If you are in danger of being fired over the issue: Drag out all interactions. Don’t respond to emails right away. Make appointments for meetings as far in the future as possible. Make the meetings last a long time. If you are handed something to read and/or sign, take as long as possible reading it. Ask for clarification. Pause a long time to digest the “clarification”. Also, most people don’t realize, they usually don’t have to sign anything “right now”. Say you would need to take a copy home with you so you can research it further, or talk it over with “someone”. Then, don’t be in any hurry to return the paperwork. If they press you to return it, say you need more time. You might even misplace it!
2) Regarding signing anything, follow suggestions others have posted to NAMV, such as, drawing a line through things you don’t agree with, writing in your own statements, and then sign “Under Duress” next to your signature. If you have to write in a reason for declining, you can type your statement out, print it off, then make a copy of their paper with your typed statement superimposed over the area where you were supposed to handwrite an answer. (It helps to use a bolder typeface than their paper used.) It looks much more serious & professional, when you can turn in a paper that they thought would have a little handwritten statement on it, to rather look like you mean business. Insist on having a copy of everything.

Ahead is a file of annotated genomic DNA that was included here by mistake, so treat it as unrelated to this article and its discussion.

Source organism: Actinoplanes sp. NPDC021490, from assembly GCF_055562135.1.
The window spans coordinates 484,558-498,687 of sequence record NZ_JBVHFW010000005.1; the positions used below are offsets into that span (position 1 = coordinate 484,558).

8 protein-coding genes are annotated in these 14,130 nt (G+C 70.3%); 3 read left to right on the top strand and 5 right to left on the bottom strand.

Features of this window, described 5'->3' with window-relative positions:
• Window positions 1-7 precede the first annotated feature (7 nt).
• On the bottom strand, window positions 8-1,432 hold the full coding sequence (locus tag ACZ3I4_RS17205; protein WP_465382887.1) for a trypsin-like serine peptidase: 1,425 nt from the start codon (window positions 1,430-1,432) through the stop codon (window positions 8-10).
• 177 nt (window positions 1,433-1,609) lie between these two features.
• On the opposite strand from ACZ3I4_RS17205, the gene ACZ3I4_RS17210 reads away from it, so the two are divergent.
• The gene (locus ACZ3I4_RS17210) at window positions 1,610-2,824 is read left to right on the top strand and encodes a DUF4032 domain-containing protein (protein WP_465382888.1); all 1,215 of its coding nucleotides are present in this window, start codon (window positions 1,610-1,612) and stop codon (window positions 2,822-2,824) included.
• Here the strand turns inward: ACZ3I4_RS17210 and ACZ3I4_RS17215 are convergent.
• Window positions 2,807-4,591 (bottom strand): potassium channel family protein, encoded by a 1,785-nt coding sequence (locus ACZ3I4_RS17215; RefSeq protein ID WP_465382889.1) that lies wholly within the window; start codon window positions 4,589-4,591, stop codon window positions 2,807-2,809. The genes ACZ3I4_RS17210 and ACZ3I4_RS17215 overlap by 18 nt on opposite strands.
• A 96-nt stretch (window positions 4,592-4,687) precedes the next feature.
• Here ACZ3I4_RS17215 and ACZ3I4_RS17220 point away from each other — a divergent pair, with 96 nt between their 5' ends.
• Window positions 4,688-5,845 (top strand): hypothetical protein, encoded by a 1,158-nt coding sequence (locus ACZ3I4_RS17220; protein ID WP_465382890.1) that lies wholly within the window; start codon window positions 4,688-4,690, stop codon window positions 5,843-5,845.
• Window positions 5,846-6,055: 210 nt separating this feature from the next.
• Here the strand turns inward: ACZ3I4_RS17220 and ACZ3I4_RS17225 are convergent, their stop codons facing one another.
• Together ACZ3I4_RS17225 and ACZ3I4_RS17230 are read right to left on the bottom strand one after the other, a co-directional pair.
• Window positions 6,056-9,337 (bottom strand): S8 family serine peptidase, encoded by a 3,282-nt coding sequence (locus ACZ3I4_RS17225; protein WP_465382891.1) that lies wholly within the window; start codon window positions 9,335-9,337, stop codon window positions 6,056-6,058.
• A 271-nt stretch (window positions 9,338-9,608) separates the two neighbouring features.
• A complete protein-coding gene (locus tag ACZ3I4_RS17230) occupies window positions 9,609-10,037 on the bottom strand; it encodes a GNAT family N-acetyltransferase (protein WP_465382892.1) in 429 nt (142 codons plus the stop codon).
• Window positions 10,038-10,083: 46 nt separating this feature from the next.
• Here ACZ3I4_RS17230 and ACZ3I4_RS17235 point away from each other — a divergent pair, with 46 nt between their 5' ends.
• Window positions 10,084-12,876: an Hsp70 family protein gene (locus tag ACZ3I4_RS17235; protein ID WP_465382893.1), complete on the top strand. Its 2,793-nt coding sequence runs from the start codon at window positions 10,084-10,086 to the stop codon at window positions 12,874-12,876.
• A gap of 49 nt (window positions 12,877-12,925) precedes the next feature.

3) If you have to meet with management or Human Resources, try to meet with just one person. Then after that meeting, request to meet with their superior, or your superior, or any other department you can think to involve, but make the meetings one at a time, and as many days apart from each other, as possible. The goal is to stay employed as long as possible, plus those meetings should be on paid time, right?